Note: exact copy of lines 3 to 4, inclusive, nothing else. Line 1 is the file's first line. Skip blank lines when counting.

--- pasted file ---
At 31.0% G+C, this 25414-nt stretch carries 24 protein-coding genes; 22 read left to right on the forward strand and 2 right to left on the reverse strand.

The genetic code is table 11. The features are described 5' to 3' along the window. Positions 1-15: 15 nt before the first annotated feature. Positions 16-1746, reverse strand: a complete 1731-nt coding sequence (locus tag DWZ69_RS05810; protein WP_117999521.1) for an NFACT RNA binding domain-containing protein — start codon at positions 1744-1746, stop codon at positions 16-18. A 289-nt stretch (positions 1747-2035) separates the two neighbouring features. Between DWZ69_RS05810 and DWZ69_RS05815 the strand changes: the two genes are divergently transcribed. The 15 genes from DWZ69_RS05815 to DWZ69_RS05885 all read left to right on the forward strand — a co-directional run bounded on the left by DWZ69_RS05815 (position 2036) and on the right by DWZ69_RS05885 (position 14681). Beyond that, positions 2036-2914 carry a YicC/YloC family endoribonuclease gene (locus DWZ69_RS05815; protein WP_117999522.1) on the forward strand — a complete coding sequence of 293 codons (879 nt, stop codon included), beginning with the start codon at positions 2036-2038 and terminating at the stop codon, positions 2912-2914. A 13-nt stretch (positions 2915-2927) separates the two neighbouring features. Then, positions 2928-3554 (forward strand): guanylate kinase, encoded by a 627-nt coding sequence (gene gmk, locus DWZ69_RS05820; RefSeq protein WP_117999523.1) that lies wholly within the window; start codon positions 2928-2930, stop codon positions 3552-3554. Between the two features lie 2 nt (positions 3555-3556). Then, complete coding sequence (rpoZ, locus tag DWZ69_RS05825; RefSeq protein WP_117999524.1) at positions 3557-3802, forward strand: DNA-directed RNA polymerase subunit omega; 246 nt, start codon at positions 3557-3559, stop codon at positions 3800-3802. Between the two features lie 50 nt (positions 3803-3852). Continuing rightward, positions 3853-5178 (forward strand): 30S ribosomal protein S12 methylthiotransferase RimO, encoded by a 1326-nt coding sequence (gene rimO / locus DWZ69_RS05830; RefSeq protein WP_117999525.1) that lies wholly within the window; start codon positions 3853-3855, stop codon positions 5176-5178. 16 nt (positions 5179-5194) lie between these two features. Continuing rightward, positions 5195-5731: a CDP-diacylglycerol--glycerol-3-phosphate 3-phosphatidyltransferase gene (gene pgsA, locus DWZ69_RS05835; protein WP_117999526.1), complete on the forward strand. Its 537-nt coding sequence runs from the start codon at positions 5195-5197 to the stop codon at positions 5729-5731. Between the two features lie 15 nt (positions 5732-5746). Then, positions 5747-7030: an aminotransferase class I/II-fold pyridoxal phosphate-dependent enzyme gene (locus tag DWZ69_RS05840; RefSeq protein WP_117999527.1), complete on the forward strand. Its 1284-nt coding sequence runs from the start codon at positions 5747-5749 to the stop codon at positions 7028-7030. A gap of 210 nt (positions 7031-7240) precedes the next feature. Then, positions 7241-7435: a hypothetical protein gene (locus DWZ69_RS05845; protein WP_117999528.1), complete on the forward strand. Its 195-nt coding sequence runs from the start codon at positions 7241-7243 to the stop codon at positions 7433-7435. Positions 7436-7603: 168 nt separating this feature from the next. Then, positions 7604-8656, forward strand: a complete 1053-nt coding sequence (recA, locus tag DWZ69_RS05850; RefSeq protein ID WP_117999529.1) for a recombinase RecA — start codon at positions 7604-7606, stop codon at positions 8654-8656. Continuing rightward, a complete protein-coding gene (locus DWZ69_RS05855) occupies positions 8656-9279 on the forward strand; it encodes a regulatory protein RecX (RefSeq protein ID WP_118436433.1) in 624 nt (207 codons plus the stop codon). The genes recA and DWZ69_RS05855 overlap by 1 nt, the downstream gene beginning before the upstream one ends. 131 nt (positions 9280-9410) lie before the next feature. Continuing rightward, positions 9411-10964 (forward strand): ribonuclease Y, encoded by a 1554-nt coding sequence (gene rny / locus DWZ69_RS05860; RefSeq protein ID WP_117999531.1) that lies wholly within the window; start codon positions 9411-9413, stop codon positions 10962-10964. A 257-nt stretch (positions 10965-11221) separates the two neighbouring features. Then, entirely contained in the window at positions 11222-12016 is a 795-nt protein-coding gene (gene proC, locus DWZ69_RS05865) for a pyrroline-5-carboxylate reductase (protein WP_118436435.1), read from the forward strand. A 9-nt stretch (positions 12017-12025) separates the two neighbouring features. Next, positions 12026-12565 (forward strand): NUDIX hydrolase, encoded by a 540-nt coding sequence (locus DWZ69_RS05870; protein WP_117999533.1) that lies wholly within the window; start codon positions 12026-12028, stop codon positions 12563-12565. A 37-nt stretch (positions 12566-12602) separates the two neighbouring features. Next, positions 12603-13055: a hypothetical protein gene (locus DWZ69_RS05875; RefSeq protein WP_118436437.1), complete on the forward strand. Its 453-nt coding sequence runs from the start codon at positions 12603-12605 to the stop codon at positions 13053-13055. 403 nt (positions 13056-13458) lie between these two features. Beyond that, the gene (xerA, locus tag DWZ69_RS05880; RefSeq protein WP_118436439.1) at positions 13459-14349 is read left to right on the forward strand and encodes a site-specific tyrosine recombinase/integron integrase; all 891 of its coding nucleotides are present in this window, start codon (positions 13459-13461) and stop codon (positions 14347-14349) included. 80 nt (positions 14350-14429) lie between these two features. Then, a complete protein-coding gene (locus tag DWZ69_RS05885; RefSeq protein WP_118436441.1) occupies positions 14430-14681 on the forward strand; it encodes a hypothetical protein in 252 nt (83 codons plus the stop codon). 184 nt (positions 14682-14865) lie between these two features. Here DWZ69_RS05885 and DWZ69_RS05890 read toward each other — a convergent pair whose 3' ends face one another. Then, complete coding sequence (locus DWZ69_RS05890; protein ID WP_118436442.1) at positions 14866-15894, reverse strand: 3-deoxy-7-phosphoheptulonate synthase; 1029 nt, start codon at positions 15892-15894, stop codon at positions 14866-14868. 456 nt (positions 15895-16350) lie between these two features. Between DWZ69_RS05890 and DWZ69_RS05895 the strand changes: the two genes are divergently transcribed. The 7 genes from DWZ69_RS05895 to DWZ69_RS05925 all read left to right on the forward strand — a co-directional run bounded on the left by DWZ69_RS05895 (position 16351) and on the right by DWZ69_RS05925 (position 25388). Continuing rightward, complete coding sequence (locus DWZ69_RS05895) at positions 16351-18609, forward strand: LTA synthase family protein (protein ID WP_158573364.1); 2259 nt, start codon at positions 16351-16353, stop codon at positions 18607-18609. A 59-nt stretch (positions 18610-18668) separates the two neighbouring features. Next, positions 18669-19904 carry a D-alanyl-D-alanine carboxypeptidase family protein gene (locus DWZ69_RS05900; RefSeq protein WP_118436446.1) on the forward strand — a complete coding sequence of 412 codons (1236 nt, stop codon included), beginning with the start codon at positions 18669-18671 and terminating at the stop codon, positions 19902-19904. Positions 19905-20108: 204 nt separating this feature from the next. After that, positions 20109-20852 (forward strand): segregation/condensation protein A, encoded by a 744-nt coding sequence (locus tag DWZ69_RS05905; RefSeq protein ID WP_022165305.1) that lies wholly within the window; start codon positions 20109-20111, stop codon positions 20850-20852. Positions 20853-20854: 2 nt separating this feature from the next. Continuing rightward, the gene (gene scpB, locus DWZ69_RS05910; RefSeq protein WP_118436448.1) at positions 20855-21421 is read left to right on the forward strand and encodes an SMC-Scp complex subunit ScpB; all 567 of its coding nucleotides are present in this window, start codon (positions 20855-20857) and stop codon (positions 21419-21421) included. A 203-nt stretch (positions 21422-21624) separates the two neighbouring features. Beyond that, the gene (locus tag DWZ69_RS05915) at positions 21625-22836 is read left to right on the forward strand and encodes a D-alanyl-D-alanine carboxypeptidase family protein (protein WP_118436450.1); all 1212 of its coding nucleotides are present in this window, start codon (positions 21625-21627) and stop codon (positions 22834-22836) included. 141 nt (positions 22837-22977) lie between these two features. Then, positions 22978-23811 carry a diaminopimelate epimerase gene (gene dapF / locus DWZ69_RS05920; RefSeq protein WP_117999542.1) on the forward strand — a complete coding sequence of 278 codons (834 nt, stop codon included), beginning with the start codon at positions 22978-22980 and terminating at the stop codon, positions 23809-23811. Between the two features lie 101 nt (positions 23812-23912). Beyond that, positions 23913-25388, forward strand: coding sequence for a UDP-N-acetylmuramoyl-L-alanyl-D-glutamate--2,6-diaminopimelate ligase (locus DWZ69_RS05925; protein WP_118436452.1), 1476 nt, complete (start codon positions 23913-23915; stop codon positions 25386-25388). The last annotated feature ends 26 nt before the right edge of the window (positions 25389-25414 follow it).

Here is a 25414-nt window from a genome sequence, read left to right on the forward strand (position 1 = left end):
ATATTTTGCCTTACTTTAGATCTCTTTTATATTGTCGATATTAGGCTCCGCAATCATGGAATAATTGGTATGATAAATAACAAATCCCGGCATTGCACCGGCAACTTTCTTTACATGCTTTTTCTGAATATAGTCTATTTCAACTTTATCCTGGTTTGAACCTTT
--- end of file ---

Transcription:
Here is a 25414-nt window from a genome sequence, read left to right on the forward strand (position 1 = left end):
ATATTTTGCCTTACTTTAGATCTCTTTTATATTGTCGATATTAGGCTCCGCAATCATGGAATAATTGGTATGATAAATAACAAATCCCGGCATTGCACCGGCAACTTTCTTTACATGCTTTTTCTGAATATAGTCTATTTCAACTTTATCCTGGTTTGAACCTTT